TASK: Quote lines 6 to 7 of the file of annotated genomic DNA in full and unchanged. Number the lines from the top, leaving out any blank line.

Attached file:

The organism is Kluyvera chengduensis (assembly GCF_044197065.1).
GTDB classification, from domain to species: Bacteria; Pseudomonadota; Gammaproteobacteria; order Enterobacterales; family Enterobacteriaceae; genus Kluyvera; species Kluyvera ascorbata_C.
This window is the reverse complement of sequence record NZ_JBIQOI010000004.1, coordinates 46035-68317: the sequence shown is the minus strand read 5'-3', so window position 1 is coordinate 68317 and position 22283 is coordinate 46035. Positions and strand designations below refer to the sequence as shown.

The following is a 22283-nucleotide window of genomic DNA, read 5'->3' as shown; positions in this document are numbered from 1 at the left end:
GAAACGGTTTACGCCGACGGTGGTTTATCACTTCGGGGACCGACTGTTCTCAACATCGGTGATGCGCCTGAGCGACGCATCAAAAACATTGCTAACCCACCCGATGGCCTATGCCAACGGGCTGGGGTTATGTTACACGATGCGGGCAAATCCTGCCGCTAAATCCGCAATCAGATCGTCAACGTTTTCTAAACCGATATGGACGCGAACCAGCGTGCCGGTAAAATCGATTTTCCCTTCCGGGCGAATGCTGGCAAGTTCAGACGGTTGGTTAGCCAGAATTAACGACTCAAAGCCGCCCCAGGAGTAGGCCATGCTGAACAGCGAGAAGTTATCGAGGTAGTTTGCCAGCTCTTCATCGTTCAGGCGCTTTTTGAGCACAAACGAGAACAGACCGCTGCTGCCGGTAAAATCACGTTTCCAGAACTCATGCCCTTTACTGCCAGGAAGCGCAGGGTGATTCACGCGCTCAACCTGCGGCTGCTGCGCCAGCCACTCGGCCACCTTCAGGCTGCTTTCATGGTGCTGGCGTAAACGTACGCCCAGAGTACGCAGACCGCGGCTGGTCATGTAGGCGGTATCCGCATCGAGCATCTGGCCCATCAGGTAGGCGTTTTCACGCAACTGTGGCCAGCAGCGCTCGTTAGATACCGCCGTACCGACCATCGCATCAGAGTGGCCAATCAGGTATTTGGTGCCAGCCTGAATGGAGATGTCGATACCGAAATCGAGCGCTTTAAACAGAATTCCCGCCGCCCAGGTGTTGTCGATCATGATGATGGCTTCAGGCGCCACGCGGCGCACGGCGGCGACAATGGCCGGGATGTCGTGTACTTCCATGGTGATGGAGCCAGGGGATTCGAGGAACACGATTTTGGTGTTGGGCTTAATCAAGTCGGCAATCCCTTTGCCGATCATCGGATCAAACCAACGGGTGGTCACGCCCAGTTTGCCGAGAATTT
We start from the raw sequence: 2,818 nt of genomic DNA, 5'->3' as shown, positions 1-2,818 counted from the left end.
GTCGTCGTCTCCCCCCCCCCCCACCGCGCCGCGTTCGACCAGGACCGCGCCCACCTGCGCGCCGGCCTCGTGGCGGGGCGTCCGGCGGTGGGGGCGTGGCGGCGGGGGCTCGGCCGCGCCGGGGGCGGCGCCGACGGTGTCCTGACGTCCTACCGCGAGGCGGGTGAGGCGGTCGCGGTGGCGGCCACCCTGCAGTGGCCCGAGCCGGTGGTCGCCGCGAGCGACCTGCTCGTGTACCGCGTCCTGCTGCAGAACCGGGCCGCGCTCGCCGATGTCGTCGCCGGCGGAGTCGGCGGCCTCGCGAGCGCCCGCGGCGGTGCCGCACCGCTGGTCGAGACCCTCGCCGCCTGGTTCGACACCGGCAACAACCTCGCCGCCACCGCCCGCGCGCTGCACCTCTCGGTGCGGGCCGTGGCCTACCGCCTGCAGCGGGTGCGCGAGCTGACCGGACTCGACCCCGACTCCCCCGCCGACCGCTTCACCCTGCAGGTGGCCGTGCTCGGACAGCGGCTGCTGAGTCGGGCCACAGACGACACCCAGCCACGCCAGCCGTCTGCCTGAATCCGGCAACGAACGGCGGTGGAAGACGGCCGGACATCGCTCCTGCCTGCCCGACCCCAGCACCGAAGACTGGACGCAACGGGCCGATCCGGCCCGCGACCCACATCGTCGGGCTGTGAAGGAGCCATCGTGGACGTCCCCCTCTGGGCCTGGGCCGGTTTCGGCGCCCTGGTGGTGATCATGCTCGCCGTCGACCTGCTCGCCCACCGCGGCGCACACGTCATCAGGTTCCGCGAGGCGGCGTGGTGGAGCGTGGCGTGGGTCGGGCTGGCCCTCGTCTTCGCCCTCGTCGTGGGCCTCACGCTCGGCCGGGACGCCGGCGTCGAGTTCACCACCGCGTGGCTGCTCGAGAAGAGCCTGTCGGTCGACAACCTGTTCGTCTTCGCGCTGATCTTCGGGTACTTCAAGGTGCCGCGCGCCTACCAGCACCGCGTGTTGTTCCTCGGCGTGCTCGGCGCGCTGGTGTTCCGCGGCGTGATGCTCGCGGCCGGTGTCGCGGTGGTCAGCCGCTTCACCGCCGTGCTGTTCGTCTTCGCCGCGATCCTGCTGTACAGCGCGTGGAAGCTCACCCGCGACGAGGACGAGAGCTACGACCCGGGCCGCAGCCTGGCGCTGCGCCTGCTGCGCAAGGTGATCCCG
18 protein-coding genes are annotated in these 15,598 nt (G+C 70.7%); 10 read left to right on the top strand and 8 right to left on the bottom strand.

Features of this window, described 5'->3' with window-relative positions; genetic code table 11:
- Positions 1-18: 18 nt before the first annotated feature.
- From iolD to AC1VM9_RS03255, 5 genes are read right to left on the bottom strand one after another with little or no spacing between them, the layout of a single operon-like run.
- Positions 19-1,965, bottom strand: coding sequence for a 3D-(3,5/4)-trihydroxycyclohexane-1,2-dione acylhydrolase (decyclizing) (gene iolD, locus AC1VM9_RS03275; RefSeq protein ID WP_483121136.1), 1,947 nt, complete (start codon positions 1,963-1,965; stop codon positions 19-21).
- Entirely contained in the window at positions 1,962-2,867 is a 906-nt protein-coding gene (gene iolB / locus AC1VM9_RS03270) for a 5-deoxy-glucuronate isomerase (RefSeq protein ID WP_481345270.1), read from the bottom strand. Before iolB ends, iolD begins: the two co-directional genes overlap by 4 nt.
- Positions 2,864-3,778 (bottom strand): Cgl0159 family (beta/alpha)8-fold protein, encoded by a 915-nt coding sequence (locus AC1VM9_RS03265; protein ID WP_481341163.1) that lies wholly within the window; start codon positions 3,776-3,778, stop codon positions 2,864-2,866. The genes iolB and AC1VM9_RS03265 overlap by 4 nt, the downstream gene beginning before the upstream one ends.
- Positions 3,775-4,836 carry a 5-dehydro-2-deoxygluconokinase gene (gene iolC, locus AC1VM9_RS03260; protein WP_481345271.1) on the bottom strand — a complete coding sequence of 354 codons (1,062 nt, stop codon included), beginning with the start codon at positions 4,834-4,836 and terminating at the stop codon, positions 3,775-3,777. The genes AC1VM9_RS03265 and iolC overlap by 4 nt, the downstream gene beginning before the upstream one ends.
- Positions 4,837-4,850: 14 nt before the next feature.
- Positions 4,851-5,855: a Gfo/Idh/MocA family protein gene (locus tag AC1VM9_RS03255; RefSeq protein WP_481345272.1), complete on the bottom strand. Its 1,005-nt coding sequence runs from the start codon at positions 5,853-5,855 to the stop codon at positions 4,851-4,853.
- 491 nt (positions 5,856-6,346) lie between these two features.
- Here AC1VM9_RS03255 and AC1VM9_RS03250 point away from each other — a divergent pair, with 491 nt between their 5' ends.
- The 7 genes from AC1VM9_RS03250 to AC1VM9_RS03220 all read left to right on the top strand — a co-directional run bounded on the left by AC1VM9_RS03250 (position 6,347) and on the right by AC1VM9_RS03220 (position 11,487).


We start from the raw sequence: 2,818 nt of genomic DNA, 5'->3' as shown, positions 1-2,818 counted from the left end.
GTCGTCGTCTCCCCCCCCCCCCACCGCGCCGCGTTCGACCAGGACCGCGCCCACCTGCGCGCCGGCCTCGTGGCGGGGCGTCCGGCGGTGGGGGCGTGGCGGCGGGGGCTCGGCCGCGCCGGGGGCGGCGCCGACGGTGTCCTGACGTCCTACCGCGAGGCGGGTGAGGCGGTCGCGGTGGCGGCCACCCTGCAGTGGCCCGAGCCGGTGGTCGCCGCGAGCGACCTGCTCGTGTACCGCGTCCTGCTGCAGAACCGGGCCGCGCTCGCCGATGTCGTCGCCGGCGGAGTCGGCGGCCTCGCGAGCGCCCGCGGCGGTGCCGCACCGCTGGTCGAGACCCTCGCCGCCTGGTTCGACACCGGCAACAACCTCGCCGCCACCGCCCGCGCGCTGCACCTCTCGGTGCGGGCCGTGGCCTACCGCCTGCAGCGGGTGCGCGAGCTGACCGGACTCGACCCCGACTCCCCCGCCGACCGCTTCACCCTGCAGGTGGCCGTGCTCGGACAGCGGCTGCTGAGTCGGGCCACAGACGACACCCAGCCACGCCAGCCGTCTGCCTGAATCCGGCAACGAACGGCGGTGGAAGACGGCCGGACATCGCTCCTGCCTGCCCGACCCCAGCACCGAAGACTGGACGCAACGGGCCGATCCGGCCCGCGACCCACATCGTCGGGCTGTGAAGGAGCCATCGTGGACGTCCCCCTCTGGGCCTGGGCCGGTTTCGGCGCCCTGGTGGTGATCATGCTCGCCGTCGACCTGCTCGCCCACCGCGGCGCACACGTCATCAGGTTCCGCGAGGCGGCGTGGTGGAGCGTGGCGTGGGTCGGGCTGGCCCTCGTCTTCGCCCTCGTCGTGGGCCTCACGCTCGGCCGGGACGCCGGCGTCGAGTTCACCACCGCGTGGCTGCTCGAGAAGAGCCTGTCGGTCGACAACCTGTTCGTCTTCGCGCTGATCTTCGGGTACTTCAAGGTGCCGCGCGCCTACCAGCACCGCGTGTTGTTCCTCGGCGTGCTCGGCGCGCTGGTGTTCCGCGGCGTGATGCTCGCGGCCGGTGTCGCGGTGGTCAGCCGCTTCACCGCCGTGCTGTTCGTCTTCGCCGCGATCCTGCTGTACAGCGCGTGGAAGCTCACCCGCGACGAGGACGAGAGCTACGACCCGGGCCGCAGCCTGGCGCTGCGCCTGCTGCGCAAGGTGATCCCG